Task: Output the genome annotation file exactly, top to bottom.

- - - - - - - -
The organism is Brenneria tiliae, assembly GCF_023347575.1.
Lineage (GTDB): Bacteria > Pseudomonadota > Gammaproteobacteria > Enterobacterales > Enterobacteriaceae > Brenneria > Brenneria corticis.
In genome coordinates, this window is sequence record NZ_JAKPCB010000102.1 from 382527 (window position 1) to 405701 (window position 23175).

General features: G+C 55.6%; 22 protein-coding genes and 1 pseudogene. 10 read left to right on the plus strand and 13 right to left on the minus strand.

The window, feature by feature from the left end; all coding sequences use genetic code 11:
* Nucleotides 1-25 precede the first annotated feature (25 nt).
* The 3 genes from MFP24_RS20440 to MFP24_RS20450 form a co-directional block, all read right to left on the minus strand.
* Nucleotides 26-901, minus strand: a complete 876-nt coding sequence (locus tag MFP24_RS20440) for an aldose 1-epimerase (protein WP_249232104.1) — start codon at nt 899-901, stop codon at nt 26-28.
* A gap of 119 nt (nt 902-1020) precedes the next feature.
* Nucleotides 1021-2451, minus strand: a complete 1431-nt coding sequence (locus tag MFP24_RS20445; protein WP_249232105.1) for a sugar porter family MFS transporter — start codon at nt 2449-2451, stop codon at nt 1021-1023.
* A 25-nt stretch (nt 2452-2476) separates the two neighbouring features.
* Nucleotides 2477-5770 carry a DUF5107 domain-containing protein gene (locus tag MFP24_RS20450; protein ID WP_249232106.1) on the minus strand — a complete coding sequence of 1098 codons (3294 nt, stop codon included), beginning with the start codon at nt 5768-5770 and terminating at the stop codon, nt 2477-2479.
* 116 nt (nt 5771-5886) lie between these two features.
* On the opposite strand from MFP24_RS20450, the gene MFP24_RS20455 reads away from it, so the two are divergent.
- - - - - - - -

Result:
The organism is Brenneria tiliae, assembly GCF_023347575.1.
Lineage (GTDB): Bacteria > Pseudomonadota > Gammaproteobacteria > Enterobacterales > Enterobacteriaceae > Brenneria > Brenneria corticis.
In genome coordinates, this window is sequence record NZ_JAKPCB010000102.1 from 382527 (window position 1) to 405701 (window position 23175).

General features: G+C 55.6%; 22 protein-coding genes and 1 pseudogene. 10 read left to right on the plus strand and 13 right to left on the minus strand.

The window, feature by feature from the left end; all coding sequences use genetic code 11:
* Nucleotides 1-25 precede the first annotated feature (25 nt).
* The 3 genes from MFP24_RS20440 to MFP24_RS20450 form a co-directional block, all read right to left on the minus strand.
* Nucleotides 26-901, minus strand: a complete 876-nt coding sequence (locus tag MFP24_RS20440) for an aldose 1-epimerase (protein WP_249232104.1) — start codon at nt 899-901, stop codon at nt 26-28.
* A gap of 119 nt (nt 902-1020) precedes the next feature.
* Nucleotides 1021-2451, minus strand: a complete 1431-nt coding sequence (locus tag MFP24_RS20445; protein WP_249232105.1) for a sugar porter family MFS transporter — start codon at nt 2449-2451, stop codon at nt 1021-1023.
* A 25-nt stretch (nt 2452-2476) separates the two neighbouring features.
* Nucleotides 2477-5770 carry a DUF5107 domain-containing protein gene (locus tag MFP24_RS20450; protein ID WP_249232106.1) on the minus strand — a complete coding sequence of 1098 codons (3294 nt, stop codon included), beginning with the start codon at nt 5768-5770 and terminating at the stop codon, nt 2477-2479.
* 116 nt (nt 5771-5886) lie between these two features.
* On the opposite strand from MFP24_RS20450, the gene MFP24_RS20455 reads away from it, so the two are divergent.